- Anaesthetic complications
The complications specific to knee surgery include:
- Damage to nerves or blood vessels
- Wound irritation or breakdown, numbness and tenderness around the wound and/or difficulty kneeling
- Patella instability (kneecap can move out of place)
- Failure to relieve pain
- Fracture of the knee bones
- Wear of the new joint and revision surgery
- Stiffness in the knee, requiring a manipulation or further surgery
Preparing for your total knee replacement
Preparation begins prior to your admission to hospital. Your surgeon will discuss your surgery and what to expect.
Arrangements should be made in advance to prepare for your recovery including:
- Ensuring your home is free from tripping hazards,
- Ensuring regularly used items are easily accessible,
- Arranging to have someone at home with you or to check in on you when you are discharged.
- A referral to the pre-admission service at the hospital you are having your surgery at can be very useful in helping you plan your transition home following your hospital stay
Your surgeon may refer you to have:
- Routine blood tests and other investigations prior to your surgery.
- A pre-rehabilitation physiotherapy review to ensure you are as fit as possible prior to your surgery
- A review by peri-operative physician, if you have medical problems that need to be managed around the time of your surgery
You will be given instructions regarding your medications and it is important you follow these. These may include:
- Cease blood thinning medication such as aspirin and anti-inflammatory medications up to 10 days prior to your surgery
- Cease naturopathic or herbal medications 10 days prior to your surgery
- Ceasing certain medications used to treat inflammatory arthritis such as Rheumatoid arthritis
Certain lifestyle risk factors can slow your healing following your surgery. In preparation for your recovery aim to:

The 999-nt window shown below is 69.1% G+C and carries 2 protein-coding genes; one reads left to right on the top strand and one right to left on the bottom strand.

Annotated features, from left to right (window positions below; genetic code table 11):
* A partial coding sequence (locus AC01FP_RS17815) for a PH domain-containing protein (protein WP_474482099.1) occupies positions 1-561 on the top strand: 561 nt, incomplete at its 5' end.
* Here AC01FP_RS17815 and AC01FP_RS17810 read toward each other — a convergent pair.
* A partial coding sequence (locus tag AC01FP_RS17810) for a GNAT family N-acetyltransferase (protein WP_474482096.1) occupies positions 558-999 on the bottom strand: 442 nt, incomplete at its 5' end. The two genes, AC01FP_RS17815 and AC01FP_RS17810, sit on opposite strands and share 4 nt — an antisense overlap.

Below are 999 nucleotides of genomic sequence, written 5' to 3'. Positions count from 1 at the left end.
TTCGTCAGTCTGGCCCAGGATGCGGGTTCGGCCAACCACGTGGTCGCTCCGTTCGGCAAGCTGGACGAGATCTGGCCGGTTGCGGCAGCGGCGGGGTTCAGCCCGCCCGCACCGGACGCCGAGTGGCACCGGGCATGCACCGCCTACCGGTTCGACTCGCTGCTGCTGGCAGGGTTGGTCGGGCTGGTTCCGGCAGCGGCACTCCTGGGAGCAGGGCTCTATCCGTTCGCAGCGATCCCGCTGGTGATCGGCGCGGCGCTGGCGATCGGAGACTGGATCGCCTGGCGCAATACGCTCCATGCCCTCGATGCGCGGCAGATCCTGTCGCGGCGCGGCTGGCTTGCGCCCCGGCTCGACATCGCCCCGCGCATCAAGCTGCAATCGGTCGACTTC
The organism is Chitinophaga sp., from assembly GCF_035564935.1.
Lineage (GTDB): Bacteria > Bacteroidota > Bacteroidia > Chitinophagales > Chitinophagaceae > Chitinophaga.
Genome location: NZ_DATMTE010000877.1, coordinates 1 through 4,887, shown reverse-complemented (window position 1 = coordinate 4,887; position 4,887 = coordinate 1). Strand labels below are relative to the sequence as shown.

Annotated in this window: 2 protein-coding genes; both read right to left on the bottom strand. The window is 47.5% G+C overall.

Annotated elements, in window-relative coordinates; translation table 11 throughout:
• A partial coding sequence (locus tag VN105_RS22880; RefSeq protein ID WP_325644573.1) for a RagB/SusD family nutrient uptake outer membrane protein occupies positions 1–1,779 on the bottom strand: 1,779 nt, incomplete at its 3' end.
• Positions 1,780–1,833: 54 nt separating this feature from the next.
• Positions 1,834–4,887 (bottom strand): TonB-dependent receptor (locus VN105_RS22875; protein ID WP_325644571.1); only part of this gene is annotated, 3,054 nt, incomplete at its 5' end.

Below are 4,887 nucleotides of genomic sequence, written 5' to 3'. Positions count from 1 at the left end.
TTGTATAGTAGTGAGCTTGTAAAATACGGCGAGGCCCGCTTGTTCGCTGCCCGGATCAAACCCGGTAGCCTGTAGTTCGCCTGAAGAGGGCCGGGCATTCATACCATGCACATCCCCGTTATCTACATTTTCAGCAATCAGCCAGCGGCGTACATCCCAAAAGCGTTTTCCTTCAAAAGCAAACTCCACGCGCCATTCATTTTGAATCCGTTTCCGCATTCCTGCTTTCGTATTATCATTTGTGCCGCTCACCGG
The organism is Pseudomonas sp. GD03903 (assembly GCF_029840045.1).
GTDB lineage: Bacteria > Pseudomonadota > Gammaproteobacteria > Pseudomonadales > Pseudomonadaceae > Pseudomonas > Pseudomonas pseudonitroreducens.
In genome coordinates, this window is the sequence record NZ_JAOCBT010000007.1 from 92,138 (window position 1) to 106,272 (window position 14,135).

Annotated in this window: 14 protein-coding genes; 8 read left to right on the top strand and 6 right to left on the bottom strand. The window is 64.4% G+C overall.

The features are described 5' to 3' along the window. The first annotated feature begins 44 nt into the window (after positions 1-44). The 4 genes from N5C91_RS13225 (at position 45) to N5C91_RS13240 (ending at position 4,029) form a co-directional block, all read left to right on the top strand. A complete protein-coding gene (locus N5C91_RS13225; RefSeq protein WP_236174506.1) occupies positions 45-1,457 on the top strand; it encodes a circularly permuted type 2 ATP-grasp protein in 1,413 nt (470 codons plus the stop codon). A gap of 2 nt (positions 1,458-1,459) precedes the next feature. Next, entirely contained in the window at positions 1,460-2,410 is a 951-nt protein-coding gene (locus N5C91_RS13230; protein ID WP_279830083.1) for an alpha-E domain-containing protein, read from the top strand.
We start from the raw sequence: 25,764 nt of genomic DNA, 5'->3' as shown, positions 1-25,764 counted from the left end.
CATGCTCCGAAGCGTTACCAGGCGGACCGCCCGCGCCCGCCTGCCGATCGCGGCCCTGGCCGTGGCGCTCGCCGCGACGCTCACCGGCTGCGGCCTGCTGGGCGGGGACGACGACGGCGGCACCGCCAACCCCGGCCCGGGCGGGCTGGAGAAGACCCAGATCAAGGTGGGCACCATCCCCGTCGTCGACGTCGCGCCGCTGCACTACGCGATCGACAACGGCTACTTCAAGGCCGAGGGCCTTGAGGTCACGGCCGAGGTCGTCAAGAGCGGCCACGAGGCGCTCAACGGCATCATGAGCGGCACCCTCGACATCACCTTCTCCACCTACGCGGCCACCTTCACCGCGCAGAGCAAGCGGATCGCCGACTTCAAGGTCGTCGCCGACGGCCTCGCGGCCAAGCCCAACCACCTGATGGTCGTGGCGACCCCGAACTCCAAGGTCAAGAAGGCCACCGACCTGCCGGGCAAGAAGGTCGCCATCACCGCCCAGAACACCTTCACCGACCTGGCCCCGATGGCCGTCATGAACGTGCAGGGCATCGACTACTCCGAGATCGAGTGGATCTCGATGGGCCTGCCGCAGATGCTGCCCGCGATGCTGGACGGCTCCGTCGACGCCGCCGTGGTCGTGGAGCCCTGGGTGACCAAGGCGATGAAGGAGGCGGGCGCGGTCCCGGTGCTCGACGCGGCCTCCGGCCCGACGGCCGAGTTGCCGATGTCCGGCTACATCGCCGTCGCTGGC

- Eat healthy
- Quit smoking
- Limit alcohol intake
- Reduce weight if overweight (follow medical advice on safe exercise prior to and following surgery)
Remember to bring your x-rays with you to hospital.
Following your surgery, you will usually remain in hospital for 3-5 days. In this time, you may require antibiotics and pain relief. A physiotherapist will start you moving and help you with post-operative exercises as soon as you are assessed as being safe to move, which in most cases is the day of the surgery. It is important you follow the instructions of the physiotherapist to ensure you get the best out of your new knee.
You will need to use a walking aid initially following the surgery. Once you are assessed as safe, you can also stop using this.
On discharge, you will be given an appointment to see your surgeon as an outpatient. You will also need to continue physiotherapy as instructed.
Recovering from knee replacement surgery takes time, patience and commitment. You will often start noticing rapid improvement in mobility, comfort and ability to perform normal daily actives around 4-12 weeks. You will, however, continue to improve following your surgery up to and beyond 12 months.
- Sutures are usually dissolvable but if not will need to be removed 10-14 days after surgery.
- Your dressing is water proof and allows you to shower as usual. Your surgeon may have some particular instructions about your wound care. You will generally see your surgeon at 10-14 days post operatively to review your wound and remove your dressing.
- Avoid rubbing creams or lotions on your leg until you have discussed this with your surgeon
- Driving can be recommenced following discussion with your surgeon. For total knee replacement surgery it is around 6 weeks after surgery.
- Hydrotherapy should not commence before 4 weeks, or after your surgeon tells you so.
- If you are having procedures such as dental work or other surgery, you should consult your surgeon who may recommend you take antibiotics before and after your procedure to prevent infection in your new prosthesis. All non essential dental work should be avoided for 3 months following your new joint replacement.
- Your new prosthesis may cause the metal detector to alarm at airports. A letter from your surgeon is generally not required prior to travel.
- Your surgeon will continue to follow your progress and how you and your new joint is functioning as time passes. Regular reviews and X-rays will be performed to ensure that you preforming well.